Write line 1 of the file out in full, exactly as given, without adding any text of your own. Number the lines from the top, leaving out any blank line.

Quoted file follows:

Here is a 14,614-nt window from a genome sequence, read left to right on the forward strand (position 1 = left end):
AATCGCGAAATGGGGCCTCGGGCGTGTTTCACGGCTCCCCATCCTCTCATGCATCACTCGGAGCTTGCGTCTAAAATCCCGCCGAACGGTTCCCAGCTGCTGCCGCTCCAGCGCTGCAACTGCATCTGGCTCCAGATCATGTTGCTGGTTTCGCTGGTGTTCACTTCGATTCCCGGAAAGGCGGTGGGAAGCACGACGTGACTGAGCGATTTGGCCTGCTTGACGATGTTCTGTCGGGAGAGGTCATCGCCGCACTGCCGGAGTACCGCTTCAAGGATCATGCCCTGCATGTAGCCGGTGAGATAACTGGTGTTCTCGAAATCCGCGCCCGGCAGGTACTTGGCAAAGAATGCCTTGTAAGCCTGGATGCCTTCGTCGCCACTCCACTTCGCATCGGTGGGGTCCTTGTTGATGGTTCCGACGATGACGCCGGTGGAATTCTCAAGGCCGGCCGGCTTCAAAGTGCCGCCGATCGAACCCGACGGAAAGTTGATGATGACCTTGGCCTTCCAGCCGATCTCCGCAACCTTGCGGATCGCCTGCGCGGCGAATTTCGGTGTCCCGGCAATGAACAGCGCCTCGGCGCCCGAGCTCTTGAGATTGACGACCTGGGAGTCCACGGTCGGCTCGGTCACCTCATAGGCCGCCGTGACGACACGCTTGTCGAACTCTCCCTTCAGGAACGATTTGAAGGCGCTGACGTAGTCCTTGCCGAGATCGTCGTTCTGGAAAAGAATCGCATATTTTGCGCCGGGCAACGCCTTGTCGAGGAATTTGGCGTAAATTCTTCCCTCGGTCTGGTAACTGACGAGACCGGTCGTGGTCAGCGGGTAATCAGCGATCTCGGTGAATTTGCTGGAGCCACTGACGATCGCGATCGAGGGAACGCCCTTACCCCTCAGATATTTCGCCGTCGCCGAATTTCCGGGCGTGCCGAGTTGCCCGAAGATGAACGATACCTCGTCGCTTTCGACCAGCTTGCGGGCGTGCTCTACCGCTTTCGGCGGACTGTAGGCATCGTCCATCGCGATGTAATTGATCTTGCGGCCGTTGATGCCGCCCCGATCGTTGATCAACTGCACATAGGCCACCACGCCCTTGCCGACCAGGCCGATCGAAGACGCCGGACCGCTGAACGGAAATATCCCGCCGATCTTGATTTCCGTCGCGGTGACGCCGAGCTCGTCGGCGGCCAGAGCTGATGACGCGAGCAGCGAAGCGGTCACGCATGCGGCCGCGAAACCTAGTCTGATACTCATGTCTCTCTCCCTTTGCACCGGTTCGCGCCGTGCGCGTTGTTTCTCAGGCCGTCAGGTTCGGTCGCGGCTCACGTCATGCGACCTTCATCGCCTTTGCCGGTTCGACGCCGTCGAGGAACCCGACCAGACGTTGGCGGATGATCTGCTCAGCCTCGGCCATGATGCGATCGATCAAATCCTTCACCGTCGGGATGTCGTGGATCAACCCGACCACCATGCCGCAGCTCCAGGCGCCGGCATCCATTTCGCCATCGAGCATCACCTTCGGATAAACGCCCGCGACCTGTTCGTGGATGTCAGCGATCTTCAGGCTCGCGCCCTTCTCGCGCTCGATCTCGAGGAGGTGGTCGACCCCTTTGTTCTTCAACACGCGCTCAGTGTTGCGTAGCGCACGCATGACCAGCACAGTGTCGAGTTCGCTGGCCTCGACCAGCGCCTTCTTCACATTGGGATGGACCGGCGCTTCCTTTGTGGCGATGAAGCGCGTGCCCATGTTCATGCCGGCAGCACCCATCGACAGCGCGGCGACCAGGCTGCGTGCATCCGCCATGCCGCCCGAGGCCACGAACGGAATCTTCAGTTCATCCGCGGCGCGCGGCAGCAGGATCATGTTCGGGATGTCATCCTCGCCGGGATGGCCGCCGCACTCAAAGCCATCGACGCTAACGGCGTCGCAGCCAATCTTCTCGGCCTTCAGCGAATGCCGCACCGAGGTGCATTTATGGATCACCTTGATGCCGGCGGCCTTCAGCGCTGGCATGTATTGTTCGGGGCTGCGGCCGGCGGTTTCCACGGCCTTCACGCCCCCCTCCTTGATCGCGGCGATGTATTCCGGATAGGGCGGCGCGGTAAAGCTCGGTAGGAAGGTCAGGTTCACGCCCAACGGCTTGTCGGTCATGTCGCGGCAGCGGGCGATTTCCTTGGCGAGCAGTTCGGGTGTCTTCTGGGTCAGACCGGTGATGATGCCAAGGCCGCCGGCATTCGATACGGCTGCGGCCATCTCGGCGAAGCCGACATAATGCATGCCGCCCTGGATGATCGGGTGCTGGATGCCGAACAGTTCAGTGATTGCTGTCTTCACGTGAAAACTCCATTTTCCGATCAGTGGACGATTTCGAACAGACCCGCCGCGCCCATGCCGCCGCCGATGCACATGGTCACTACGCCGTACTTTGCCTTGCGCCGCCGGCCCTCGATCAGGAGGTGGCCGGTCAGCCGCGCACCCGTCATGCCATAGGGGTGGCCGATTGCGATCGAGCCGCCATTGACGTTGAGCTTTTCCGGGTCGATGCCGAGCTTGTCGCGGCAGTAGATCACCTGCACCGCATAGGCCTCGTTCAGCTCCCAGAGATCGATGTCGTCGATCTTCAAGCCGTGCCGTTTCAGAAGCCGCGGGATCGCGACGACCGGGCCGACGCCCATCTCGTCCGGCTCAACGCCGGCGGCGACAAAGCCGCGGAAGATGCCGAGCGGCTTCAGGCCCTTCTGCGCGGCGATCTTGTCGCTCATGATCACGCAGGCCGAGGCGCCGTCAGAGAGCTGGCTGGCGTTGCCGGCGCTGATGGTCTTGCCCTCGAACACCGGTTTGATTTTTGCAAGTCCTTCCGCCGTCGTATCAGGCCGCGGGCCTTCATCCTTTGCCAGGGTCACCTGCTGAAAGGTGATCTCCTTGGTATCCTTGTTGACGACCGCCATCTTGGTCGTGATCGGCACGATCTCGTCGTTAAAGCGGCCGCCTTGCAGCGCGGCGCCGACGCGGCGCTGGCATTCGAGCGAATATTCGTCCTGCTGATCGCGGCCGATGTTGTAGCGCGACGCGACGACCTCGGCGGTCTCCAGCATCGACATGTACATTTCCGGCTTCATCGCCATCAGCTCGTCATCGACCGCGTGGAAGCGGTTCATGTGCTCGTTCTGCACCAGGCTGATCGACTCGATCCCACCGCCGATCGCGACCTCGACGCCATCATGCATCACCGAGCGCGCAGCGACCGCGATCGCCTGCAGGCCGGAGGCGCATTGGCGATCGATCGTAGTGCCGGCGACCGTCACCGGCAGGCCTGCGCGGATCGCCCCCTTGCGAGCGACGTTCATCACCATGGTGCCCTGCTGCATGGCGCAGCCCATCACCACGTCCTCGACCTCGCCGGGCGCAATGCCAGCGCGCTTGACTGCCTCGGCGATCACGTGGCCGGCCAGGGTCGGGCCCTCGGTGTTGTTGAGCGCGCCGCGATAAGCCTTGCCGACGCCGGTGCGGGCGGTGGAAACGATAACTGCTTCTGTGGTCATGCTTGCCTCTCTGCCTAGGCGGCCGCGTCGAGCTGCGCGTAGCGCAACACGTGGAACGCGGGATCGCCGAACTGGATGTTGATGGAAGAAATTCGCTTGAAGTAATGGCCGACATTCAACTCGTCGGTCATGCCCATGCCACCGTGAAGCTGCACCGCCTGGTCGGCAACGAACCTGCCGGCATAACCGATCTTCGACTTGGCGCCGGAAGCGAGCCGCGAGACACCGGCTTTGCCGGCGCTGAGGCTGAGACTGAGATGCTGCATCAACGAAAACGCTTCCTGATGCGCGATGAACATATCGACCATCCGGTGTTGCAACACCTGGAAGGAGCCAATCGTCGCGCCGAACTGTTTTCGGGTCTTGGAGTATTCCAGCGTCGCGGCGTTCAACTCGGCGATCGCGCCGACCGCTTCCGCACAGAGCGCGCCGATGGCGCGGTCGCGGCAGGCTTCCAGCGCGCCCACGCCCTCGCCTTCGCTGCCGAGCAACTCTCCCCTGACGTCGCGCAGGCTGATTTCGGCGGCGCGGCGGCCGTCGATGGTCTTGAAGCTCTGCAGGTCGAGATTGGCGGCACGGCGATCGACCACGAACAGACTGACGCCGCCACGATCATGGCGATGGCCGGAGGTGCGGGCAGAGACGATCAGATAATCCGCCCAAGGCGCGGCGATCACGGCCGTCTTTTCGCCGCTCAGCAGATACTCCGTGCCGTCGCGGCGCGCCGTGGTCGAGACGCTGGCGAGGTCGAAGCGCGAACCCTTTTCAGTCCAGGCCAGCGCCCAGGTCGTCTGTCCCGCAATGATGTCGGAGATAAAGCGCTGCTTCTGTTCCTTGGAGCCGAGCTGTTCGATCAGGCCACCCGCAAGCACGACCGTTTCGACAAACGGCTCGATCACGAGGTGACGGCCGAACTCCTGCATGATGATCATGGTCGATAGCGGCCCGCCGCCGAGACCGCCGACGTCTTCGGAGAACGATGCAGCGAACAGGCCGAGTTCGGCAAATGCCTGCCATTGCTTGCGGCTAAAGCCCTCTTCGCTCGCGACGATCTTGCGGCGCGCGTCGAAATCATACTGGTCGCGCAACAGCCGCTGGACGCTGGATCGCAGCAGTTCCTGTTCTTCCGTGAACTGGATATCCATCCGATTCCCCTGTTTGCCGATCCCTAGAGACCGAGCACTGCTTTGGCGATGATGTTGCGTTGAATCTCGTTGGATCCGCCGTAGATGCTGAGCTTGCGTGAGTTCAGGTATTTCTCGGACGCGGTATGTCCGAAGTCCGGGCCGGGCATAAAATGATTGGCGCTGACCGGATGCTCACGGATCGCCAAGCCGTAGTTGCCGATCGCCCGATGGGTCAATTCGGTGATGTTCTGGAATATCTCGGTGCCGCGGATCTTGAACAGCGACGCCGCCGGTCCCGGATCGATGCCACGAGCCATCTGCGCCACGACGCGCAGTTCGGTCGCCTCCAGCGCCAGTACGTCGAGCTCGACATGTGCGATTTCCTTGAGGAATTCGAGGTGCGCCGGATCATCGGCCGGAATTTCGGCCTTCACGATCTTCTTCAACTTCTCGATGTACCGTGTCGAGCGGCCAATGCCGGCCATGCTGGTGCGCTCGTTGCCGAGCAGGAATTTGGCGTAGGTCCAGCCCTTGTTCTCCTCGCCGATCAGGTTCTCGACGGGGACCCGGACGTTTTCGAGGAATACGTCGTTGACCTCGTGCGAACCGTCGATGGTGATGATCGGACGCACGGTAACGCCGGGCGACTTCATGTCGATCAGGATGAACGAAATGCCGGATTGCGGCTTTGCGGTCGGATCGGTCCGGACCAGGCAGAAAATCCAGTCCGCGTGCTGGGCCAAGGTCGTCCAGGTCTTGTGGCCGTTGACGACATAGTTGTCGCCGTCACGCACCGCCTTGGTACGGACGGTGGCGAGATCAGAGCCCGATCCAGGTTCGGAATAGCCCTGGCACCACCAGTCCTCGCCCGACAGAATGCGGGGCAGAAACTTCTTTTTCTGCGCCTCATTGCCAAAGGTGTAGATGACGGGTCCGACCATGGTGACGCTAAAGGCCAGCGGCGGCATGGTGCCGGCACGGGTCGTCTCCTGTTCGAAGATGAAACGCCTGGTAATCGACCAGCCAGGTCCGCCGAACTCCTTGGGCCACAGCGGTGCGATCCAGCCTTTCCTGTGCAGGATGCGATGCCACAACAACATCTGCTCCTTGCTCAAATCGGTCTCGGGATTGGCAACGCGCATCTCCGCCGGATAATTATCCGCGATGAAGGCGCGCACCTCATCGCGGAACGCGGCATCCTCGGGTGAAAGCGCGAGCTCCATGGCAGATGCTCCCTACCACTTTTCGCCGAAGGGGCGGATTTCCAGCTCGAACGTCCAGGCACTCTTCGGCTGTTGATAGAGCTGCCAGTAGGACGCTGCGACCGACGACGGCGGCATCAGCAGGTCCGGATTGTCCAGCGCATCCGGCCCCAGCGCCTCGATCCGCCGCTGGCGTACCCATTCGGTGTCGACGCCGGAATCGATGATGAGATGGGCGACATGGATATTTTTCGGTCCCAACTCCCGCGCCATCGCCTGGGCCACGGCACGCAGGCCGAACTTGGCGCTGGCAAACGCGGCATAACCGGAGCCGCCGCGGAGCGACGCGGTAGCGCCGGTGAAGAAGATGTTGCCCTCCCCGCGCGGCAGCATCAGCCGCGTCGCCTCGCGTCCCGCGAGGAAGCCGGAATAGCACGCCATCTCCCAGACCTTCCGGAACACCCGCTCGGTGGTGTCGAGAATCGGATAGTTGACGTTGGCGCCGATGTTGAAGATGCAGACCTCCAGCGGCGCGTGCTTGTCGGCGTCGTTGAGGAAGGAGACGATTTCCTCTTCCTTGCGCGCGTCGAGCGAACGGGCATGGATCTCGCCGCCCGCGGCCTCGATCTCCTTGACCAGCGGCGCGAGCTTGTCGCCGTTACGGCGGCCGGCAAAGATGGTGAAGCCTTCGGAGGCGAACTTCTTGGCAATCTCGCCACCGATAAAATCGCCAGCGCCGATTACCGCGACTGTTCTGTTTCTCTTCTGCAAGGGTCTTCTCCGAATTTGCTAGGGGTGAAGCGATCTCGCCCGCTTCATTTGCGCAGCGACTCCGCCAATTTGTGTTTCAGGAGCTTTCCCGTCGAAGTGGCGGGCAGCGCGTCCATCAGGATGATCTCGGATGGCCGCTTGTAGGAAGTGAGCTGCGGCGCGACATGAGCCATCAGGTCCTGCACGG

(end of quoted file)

Here is a 14,614-nt window from a genome sequence, read left to right on the forward strand (position 1 = left end):